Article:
The poor kid who started the whole mess with the phone, Briana, learns that no one is trustworthy in the world of law and politics when Ray tells her that the professor has plans to take the phone, and its incriminating evidence, to a press conference. This, after telling her that he would give it back. Ray, Briana and Lena get the phone back and Donovan flings the quote back in the prone lawyer’s face.
Ray talks Lena into coming back. Ray listens to the phone’s saved messages. Terry hits the wrestler’s brother and Mickey, along with Daryl, meet Mrs. Minassian. The meeting does not go well as the “bank” tells Donovan that they will be partners.
Andrew Finney asks for the phone and Ray tells him that he “got rid of it.” Finney is furious, “What part of bring me the phone did you not understand.” On the way out of Andrews office, Varick, the cuckold, asks about the phone. As does his wife Paige later when she meets with Ray. He offers to give Paige the phone later for a piece of the NFL deal. “Five percent,” he says. After a very short negotiation, he accepts three.
“You get the phone when I see something in writing,” Ray says. Paige moves forward, “You need that? You don’t trust me,” she says smiling as she moves forward to kiss Ray. After another very short conversation, they kiss again and Paige grins like a little girl, she has gotten what she wants, which is, apparently, Ray Donovan as well has her NFL vision and the chance to defeat daddy.
Bunchy mourns the loss of his female wrestler “dominatrix” and snaps at Terry. “We don’t all have to spend our life f***ing miserable,” he says to his brother. Mickey stops by Ray’s house with Conor. The two grownups talk after Conor goes upstairs. Mick offers to listen if Ray wants to talk. As he starts to leave, Ray asks his father about North Hollywood. Mickey tells him about the two bedroom apartment and the top-of-the-line grill (the kalamazoo).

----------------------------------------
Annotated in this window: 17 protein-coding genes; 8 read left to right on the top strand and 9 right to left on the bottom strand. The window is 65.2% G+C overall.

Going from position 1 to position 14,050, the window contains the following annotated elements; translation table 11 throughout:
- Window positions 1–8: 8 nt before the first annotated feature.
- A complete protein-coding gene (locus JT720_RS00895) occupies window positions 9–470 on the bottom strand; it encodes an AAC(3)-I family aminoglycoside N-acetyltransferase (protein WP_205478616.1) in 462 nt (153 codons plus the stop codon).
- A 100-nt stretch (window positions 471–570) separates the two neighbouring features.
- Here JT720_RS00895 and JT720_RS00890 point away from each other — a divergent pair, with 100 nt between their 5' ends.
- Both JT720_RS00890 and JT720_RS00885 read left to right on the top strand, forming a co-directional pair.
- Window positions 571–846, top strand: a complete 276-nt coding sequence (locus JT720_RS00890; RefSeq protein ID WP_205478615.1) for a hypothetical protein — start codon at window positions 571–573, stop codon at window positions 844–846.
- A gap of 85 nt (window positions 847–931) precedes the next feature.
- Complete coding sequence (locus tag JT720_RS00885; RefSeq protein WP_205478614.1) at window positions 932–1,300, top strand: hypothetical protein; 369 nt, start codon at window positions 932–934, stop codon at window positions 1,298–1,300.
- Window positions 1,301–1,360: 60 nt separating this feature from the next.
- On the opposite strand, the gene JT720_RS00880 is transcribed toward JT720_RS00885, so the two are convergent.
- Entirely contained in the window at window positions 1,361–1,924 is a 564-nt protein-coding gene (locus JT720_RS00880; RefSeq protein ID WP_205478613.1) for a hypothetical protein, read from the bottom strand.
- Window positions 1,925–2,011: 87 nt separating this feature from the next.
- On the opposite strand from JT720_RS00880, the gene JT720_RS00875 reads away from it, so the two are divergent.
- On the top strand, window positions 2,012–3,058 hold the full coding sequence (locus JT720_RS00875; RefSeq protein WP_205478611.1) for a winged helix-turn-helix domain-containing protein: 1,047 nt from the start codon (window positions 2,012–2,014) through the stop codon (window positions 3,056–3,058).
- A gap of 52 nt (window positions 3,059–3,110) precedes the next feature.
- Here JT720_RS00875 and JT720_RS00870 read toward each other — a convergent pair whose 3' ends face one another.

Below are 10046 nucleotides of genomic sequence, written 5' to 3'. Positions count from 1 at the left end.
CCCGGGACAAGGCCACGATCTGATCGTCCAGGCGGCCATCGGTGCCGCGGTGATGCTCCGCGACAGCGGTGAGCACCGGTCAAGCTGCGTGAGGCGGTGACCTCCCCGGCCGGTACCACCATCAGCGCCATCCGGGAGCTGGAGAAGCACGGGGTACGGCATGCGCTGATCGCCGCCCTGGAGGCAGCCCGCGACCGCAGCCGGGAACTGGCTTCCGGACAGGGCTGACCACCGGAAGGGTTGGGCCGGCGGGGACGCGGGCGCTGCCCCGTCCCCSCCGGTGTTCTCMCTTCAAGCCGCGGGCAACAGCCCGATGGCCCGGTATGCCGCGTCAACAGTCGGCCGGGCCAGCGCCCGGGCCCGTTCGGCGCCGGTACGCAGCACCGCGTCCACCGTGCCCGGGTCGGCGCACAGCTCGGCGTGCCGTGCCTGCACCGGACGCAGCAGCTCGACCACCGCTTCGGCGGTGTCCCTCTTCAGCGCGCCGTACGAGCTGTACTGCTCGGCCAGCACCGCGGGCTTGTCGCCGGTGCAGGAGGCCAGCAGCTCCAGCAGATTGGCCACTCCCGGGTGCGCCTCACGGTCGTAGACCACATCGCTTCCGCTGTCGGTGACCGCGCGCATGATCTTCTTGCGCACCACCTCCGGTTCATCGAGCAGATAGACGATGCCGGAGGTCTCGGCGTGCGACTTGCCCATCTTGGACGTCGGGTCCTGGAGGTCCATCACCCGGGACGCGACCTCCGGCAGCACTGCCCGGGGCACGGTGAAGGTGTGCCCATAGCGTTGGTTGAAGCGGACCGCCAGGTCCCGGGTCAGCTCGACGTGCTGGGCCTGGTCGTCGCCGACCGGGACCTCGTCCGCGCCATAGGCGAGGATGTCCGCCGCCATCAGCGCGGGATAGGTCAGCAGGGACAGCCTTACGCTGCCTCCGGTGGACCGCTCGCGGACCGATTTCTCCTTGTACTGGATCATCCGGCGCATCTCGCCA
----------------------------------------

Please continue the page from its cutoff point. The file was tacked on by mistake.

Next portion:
Father Romero (played with splendid foreboding by Leland Orser) says a prayer for Bunchy and Abby comes home to find Ray and Dog on the couch. She smiles.
Another layer of Ray Donovan has been exposed. Rather interestingly, he never responded to Paige’s “open invitation” or interest in him until he heard the message she left Verona. After their short conversation, where she wept crocodile tears and claimed that they “just got carried away,” and Ray sliced through her theatrics to reveal that she was in it for what she could get, Donovan’s response to her changed.
For all her power, money and highbrow lineage, Paige revealed herself to be a flawed and normal human being underneath that cold exterior. Added to this was the revelation that, like Ray and Mickey, Andrew and Paige were a relationship broken by unreal and poor expectation. “I wanted to be accepted and he wanted to be needed,” [sic] Paige reveals.
It is ironic that Abby has returned just after Ray allows both Lena, back, and Paige, in. Ray Donovan airs Sundays on Showtime. Splendidly dark and brilliantly noir television.